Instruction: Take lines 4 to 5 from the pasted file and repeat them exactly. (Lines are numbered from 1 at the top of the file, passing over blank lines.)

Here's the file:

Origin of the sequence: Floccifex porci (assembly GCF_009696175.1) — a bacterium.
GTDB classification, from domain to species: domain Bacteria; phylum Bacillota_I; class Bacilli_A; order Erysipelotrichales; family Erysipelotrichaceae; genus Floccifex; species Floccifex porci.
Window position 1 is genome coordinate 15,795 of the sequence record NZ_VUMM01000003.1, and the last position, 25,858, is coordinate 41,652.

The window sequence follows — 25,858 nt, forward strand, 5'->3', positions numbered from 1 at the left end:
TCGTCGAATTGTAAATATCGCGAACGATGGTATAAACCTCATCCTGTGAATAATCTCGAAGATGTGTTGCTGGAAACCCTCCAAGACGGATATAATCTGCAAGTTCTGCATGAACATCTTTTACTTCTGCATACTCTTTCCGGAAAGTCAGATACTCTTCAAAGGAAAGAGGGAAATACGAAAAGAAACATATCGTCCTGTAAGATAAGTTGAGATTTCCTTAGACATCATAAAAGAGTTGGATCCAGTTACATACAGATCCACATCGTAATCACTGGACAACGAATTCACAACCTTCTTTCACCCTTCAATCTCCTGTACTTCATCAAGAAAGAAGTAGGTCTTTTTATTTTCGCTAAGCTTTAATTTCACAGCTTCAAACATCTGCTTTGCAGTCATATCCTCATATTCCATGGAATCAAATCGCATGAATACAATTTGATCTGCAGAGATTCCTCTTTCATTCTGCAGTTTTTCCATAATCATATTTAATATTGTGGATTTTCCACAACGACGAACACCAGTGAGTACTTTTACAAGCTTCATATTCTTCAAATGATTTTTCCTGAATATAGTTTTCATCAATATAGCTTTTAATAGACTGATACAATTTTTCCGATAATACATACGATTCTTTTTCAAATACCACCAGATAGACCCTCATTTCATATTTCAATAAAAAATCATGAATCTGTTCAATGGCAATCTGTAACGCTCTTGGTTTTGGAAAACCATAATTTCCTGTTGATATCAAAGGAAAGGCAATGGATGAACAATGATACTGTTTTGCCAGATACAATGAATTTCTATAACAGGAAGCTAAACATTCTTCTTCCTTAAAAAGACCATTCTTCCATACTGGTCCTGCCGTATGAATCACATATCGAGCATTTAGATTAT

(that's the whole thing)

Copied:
The window sequence follows — 25,858 nt, forward strand, 5'->3', positions numbered from 1 at the left end:
TCGTCGAATTGTAAATATCGCGAACGATGGTATAAACCTCATCCTGTGAATAATCTCGAAGATGTGTTGCTGGAAACCCTCCAAGACGGATATAATCTGCAAGTTCTGCATGAACATCTTTTACTTCTGCATACTCTTTCCGGAAAGTCAGATACTCTTCAAAGGAAAGAGGGAAATACGAAAAGAAACATATCGTCCTGTAAGATAAGTTGAGATTTCCTTAGACATCATAAAAGAGTTGGATCCAGTTACATACAGATCCACATCGTAATCACTGGACAACGAATTCACAACCTTCTTTCACCCTTCAATCTCCTGTACTTCATCAAGAAAGAAGTAGGTCTTTTTATTTTCGCTAAGCTTTAATTTCACAGCTTCAAACATCTGCTTTGCAGTCATATCCTCATATTCCATGGAATCAAATCGCATGAATACAATTTGATCTGCAGAGATTCCTCTTTCATTCTGCAGTTTTTCCATAATCATATTTAATATTGTGGATTTTCCACAACGACGAACACCAGTGAGTACTTTTACAAGCTTCATATTCTTCAAATGATTTTTCCTGAATATAGTTTTCATCAATATAGCTTTTAATAGACTGATACAATTTTTCCGATAATACATACGATTCTTTTTCAAATACCACCAGATAGACCCTCATTTCATATTTCAATAAAAAATCATGAATCTGTTCAATGGCAATCTGTAACGCTCTTGGTTTTGGAAAACCATAATTTCCTGTTGATATCAAAGGAAAGGCAATGGATGAACAATGATACTGTTTTGCCAGATACAATGAATTTCTATAACAGGAAGCTAAACATTCTTCTTCCTTAAAAAGACCATTCTTCCATACTGGTCCTGCCGTATGAATCACATATCGAGCATTTAGATTAT